Food served at Christmas usually includes wat, a thick, spicy stew of meat, vegetables, and sometimes eggs. The wat is served from a beautifully decorated watertight basket onto a "plate" of injera, which is flat sourdough bread. Pieces of injera are used as an edible spoon to scoop up the wat.   Gift giving is a very small part of Christmas celebration. Children usually receive very simple presents such as clothing.  Religious observances, feasting, and games are the focus of the season.  After the service is over the rest of the day is spent dancing, playing sport and feasting. Around the time of Ganna, the men and boys play a game that is also called ganna. It is somewhat like hockey, played with a curved stick and a round wooden ball.   Twelve days after Ganna, on January 19, Ethiopians begin the three-day celebration called Timkat, which commemorates the baptism of Christ. The children walk to church services in a procession. They wear the crowns and robes of the church youth groups they belong to. The grown-ups wear the shamma. The priests will now wear their red and white robes and carry embroidered fringed umbrellas. The music of Ethiopian instruments makes the Timkat procession a very festive event. The sistrum is a percussion instrument with tinkling metal disks. A long, T-shaped prayer stick called a makamiya taps out the walking beat and also serves as a support for the priest during the long church service that follows. Sources:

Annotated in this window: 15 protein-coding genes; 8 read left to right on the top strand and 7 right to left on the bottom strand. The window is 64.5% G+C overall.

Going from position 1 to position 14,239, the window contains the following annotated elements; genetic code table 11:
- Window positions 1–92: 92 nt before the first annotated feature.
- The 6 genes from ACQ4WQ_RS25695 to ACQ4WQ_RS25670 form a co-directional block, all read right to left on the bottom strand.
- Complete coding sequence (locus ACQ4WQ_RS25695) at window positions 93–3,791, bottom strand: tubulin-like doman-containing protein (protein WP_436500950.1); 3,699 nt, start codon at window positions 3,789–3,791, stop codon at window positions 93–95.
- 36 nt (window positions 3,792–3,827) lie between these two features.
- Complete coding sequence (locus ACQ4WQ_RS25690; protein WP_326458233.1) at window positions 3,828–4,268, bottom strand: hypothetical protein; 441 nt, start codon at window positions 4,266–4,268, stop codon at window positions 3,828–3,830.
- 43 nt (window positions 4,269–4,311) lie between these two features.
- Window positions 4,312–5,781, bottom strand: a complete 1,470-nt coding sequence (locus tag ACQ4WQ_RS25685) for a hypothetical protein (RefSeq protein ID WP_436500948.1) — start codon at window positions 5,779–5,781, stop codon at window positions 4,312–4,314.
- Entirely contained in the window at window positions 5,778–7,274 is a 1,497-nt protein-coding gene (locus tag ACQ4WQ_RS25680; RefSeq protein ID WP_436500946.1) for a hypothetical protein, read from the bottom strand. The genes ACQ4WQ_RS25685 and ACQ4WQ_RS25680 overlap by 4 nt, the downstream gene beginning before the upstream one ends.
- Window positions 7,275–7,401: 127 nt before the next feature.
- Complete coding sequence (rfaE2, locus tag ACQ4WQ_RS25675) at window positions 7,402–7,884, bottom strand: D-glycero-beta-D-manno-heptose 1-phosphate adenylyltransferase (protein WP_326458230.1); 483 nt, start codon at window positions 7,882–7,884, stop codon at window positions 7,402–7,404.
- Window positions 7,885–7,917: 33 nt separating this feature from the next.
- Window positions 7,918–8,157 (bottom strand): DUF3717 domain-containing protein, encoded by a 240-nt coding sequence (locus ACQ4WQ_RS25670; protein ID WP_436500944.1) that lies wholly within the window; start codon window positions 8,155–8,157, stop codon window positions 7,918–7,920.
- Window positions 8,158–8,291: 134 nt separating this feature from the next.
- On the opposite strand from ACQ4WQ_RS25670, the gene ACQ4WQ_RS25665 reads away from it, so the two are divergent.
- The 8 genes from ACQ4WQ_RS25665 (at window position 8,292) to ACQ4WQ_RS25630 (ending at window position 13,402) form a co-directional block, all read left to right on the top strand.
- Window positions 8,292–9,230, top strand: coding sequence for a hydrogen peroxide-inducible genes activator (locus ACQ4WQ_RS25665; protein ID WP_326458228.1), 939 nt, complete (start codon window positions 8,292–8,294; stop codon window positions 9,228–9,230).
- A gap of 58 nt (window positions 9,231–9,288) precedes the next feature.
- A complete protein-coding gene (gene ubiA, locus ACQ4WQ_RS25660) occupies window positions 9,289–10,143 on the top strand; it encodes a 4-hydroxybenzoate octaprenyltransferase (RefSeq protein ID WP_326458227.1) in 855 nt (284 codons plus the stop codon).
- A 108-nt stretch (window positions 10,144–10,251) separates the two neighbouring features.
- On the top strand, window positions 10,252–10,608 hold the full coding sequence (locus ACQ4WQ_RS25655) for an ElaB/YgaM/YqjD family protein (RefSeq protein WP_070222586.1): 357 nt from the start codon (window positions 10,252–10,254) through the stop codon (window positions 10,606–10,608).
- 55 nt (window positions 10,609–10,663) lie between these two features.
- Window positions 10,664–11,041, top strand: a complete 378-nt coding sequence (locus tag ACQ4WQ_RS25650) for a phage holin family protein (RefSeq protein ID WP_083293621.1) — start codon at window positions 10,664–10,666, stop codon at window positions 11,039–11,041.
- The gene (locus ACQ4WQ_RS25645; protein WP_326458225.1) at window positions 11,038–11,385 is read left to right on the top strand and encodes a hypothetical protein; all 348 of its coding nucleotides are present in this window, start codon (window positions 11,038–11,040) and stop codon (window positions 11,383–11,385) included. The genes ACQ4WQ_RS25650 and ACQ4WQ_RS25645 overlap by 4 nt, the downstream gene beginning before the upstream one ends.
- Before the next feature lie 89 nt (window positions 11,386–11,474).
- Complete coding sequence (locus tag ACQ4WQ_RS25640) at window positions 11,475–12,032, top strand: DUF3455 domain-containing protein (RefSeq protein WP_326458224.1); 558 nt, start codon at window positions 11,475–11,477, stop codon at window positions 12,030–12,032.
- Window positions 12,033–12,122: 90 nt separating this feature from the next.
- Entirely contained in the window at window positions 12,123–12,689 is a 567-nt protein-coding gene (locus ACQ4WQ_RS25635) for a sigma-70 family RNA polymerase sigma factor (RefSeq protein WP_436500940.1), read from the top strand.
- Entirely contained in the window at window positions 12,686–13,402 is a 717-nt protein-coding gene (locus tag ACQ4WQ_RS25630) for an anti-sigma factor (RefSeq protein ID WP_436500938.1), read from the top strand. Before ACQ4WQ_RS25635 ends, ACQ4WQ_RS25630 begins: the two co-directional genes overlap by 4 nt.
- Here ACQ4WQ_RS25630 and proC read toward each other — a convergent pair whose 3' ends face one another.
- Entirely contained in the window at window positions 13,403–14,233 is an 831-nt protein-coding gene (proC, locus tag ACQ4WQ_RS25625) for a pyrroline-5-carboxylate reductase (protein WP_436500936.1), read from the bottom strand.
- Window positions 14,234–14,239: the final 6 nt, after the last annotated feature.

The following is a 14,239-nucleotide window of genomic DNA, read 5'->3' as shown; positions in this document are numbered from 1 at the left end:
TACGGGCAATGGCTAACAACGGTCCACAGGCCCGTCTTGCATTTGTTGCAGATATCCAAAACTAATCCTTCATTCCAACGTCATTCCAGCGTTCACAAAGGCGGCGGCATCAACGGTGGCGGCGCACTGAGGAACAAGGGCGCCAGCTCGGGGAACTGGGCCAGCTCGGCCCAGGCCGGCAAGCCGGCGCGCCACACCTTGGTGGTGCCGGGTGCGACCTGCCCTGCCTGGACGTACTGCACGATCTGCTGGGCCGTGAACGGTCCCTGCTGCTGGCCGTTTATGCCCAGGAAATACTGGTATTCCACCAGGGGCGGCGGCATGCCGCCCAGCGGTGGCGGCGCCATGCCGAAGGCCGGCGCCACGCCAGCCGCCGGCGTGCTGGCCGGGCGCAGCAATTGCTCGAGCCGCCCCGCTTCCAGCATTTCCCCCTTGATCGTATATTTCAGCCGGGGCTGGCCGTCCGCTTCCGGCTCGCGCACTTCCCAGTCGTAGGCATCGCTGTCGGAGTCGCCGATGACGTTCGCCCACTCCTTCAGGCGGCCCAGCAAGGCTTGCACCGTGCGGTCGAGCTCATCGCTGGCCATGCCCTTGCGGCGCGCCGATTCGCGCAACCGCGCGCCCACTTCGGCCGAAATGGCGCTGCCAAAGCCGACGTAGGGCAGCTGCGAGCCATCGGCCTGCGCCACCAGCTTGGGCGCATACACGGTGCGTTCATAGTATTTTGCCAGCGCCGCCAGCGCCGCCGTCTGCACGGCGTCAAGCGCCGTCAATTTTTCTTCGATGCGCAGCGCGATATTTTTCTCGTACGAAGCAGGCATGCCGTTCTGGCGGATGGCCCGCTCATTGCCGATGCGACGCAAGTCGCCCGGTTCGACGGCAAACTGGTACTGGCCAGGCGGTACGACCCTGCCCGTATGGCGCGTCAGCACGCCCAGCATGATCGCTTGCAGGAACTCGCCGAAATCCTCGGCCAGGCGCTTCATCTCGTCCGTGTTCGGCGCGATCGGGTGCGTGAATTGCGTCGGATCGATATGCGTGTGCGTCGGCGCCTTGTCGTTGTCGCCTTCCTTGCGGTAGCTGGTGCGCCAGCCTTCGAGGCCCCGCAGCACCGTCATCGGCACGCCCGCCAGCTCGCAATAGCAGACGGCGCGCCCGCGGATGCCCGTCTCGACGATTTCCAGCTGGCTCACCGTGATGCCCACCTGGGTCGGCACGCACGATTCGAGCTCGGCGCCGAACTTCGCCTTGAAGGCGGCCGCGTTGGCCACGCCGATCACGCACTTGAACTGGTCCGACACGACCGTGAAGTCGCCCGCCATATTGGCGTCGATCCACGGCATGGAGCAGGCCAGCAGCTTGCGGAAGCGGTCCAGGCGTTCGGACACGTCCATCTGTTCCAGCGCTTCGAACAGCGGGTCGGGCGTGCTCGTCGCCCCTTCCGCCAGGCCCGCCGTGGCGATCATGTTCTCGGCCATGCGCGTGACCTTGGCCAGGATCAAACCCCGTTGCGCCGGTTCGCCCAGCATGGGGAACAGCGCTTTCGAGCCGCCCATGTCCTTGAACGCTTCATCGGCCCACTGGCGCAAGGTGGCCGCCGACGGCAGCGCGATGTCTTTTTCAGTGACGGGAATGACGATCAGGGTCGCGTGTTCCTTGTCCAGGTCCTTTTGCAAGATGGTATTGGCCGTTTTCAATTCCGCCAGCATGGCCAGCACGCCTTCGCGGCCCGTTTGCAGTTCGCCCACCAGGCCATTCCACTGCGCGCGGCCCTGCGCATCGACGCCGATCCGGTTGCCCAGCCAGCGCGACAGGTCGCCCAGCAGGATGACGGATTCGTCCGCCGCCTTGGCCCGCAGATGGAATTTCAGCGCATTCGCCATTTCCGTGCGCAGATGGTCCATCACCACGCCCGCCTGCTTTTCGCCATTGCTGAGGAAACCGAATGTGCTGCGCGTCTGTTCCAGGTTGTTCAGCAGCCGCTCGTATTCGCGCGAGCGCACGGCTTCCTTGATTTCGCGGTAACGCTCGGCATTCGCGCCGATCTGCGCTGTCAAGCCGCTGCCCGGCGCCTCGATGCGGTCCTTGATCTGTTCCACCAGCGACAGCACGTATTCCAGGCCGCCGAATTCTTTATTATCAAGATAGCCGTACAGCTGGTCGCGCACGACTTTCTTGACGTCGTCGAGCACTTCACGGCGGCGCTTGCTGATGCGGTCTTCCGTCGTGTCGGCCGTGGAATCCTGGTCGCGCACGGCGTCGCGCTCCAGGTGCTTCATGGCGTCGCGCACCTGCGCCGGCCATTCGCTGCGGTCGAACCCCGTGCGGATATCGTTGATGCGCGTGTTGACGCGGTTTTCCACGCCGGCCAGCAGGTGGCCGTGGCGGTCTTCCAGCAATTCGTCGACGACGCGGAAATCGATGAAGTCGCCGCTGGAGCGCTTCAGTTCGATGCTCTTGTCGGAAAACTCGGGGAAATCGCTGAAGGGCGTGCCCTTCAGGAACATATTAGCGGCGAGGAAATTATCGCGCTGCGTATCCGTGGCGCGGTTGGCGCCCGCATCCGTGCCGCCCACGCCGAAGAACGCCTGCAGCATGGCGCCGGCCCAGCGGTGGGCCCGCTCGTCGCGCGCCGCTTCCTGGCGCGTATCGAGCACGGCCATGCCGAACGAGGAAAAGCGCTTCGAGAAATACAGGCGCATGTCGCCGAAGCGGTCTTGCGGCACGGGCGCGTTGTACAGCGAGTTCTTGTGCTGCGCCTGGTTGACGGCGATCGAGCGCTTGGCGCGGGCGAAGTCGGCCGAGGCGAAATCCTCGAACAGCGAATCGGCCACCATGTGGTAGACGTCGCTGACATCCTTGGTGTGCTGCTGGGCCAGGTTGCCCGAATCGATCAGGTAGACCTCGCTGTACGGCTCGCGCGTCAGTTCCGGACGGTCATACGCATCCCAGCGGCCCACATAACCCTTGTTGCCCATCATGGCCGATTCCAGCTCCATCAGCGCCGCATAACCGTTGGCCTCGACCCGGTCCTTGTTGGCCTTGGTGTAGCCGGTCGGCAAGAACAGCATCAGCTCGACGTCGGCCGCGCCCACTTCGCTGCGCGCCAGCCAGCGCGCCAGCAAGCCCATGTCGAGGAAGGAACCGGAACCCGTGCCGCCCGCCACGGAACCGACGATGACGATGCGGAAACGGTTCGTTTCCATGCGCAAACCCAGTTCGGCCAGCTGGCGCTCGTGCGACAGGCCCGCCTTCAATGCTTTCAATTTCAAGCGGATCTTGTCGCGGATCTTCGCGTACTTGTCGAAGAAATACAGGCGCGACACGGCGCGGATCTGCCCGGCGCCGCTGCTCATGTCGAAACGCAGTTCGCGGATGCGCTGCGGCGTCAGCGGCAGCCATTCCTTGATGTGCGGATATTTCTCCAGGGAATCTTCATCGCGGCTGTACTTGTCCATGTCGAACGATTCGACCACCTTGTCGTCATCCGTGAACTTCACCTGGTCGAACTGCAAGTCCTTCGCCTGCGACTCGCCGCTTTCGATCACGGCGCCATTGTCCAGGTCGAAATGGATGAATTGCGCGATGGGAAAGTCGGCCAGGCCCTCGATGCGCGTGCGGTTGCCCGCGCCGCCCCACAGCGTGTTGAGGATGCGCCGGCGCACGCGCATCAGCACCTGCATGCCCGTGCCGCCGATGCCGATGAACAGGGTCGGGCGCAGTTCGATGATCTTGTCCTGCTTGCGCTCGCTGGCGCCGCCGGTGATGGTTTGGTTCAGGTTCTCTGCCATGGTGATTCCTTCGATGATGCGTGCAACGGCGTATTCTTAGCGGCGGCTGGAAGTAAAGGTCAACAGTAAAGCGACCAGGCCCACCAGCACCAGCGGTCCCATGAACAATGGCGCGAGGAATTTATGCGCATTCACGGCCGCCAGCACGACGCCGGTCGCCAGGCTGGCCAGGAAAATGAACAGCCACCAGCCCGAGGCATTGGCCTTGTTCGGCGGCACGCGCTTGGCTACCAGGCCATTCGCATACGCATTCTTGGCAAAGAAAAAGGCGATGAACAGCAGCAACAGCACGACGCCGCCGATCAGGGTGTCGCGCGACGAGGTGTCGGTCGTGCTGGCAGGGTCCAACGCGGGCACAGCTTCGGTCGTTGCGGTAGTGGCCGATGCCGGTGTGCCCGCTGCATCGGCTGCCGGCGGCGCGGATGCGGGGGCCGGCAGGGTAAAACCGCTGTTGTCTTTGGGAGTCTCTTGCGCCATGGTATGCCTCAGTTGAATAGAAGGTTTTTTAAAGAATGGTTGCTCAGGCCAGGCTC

Friday, December 2, 2011

Christmas this year will be much different at our house. 

The holiday season is always full of giving and this year I'd like to encourage people to give with a purpose.  There are so many websites and opportunities to purchase a gift that will benefit someone else besides the gift receiver.

Please consider visiting some of these websites for your gift purchasing this year.  not only is there some great products out there but it just makes sense to help out others as well.